The Haqqani network has become the bête noire of the United States in Afghanistan. This fall, it participated in a number of high-profile attacks on U.S. soldiers, the U.S. embassy, and NATO headquarters in Kabul. And on October 29, it was involved in a spectacular suicide attack against an armored military bus in Kabul that killed at least nine Americans. In response, U.S. officials have vowed to punish the organization, which is based in Pakistan's North Waziristan. Outgoing chairman of the Joint Chiefs of Staff, Admiral Michael Mullen, bluntly noted in a September Senate Armed Services Committee hearing that the Haqqani network "has long enjoyed the support and protection of the Pakistani government and is, in many ways, a strategic arm of Pakistan's Inter-Services Intelligence (ISI) agency." And senior Pentagon and White House officials recently threatened to act unilaterally against the Haqqani network in Pakistan, including with drones, if Islamabad does not cut ties with the network.
Yet in focusing on the Haqqani network -- which enjoys little popular support in Afghanistan -- the United States is neglecting the more important (and difficult) task of dealing with the Taliban sanctuary in Pakistan's Baluchistan Province. Indeed, it has done so for quite some time. The United States has pockmarked North and South Waziristan with drone strikes. These have severely weakened al Qaeda and taken out some Haqqani leaders. But the Taliban's inner shura, their most important decision-making body, has been left unmolested in Baluchistan.
If the United States wants to win the counterinsurgency in Afghanistan and give the country some chance at a stable future, it will need to refocus. The ongoing insurgency stems from a complicated mix of factors. One of the most important is the insurgent groups' support base in neighboring Pakistan. In 90 insurgences I reviewed since World War II, groups with aid from outside states were vastly more likely to win than those with no state support: 50 percent as opposed to about 17 percent, respectively. A sanctuary in a neighboring country helped even more. Most every Afghan insurgent group enjoys financial and logistical help from elements of the Pakistan government, including from the ISI. And every major Afghan insurgent group -- the Haqqani network, the Taliban, Hezb-e-Islami Gulbuddin, and more -- has established its command-and-control headquarters on the Pakistan side of the border.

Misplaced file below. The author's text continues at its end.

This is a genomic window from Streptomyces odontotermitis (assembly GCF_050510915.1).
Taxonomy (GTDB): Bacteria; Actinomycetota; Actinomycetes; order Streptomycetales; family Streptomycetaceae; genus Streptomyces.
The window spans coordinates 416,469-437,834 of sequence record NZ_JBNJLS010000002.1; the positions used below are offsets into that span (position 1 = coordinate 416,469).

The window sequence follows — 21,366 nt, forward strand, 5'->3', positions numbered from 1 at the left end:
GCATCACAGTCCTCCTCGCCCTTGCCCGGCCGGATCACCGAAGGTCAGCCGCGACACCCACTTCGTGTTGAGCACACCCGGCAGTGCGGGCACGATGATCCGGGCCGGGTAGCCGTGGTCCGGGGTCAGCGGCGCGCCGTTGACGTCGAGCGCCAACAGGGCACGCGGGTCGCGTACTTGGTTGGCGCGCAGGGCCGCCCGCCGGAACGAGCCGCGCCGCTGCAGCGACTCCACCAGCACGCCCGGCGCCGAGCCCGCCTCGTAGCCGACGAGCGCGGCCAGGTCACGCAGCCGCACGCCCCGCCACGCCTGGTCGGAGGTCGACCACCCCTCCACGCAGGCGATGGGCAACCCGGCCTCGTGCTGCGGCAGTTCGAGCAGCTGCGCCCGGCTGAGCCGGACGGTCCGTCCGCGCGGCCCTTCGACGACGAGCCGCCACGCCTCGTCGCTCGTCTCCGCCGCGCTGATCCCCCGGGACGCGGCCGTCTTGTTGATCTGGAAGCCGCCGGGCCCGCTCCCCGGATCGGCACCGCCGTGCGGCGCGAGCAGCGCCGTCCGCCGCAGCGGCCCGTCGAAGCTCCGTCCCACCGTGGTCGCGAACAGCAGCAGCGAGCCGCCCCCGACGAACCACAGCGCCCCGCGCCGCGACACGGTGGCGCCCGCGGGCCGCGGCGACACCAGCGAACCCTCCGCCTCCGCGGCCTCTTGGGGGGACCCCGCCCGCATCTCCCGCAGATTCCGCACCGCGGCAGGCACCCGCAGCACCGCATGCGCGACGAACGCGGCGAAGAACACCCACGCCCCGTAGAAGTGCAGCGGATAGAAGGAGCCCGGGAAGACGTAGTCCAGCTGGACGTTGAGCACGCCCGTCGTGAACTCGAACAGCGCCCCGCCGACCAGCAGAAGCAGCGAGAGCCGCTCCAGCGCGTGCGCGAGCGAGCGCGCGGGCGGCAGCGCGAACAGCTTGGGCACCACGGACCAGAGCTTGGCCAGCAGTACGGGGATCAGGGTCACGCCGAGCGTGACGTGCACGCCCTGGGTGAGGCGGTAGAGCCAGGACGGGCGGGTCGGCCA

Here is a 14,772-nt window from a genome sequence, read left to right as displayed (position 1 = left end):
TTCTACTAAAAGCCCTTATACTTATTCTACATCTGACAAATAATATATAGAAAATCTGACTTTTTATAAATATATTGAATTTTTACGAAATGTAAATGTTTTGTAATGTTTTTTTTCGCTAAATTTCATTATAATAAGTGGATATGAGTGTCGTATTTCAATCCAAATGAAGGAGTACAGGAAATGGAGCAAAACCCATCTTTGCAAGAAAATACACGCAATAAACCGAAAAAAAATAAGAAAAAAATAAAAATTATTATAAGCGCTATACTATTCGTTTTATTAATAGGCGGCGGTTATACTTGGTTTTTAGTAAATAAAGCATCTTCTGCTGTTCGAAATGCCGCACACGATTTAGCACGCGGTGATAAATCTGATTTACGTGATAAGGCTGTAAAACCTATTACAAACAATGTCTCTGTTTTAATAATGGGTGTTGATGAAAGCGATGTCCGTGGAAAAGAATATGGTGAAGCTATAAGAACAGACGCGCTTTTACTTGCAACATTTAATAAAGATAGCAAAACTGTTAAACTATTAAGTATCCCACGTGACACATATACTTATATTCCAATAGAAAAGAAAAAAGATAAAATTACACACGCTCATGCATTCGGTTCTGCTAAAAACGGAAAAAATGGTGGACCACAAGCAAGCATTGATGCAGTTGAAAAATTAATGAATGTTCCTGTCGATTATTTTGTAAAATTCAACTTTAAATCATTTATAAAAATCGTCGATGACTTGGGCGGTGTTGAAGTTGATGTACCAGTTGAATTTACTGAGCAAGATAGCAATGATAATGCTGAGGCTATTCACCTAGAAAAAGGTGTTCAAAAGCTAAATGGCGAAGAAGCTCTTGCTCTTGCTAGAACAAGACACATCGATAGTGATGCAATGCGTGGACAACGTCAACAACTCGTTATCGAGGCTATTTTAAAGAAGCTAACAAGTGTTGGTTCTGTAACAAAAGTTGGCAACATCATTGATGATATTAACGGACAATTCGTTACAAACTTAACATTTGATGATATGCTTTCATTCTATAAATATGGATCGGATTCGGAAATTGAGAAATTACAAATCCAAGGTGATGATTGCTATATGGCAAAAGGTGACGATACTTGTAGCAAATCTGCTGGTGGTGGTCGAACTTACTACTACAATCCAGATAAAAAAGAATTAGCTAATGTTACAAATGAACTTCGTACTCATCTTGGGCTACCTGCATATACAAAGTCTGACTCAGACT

The United States seems to understand the need to address this problem in general, but it has focused on the wrong group: the Haqqanis. In some ways, it is no surprise that U.S. and NATO officials have taken a special interest in the network's activities. It has ties to al Qaeda and, more than most other groups, has brazenly thumbed its nose at the CIA by directly attacking U.S. intelligence interests. The Haqqani network also has an intricate web of allies and a base on the Pakistani side of the border in North Waziristan. It enjoys some popular support from the Mezi subtribe of the Pashtun Zadrans, has co-opted a range of nomadic Kuchi tribes in eastern Afghanistan, and has developed a close relationship with Ahmadzai subtribes across the border in Pakistan.
The Haqqani network is, of course, a dangerous organization. But at the end of the day, it is a second-tier group. Despite the popular support among some tribes, it is not well liked in Afghanistan and does not have a populist leader capable of taking control of the whole country. If Afghan President Hamid Karzai or one of his successors were to be overthrown, it is unlikely the Haqqanis would have played the major role.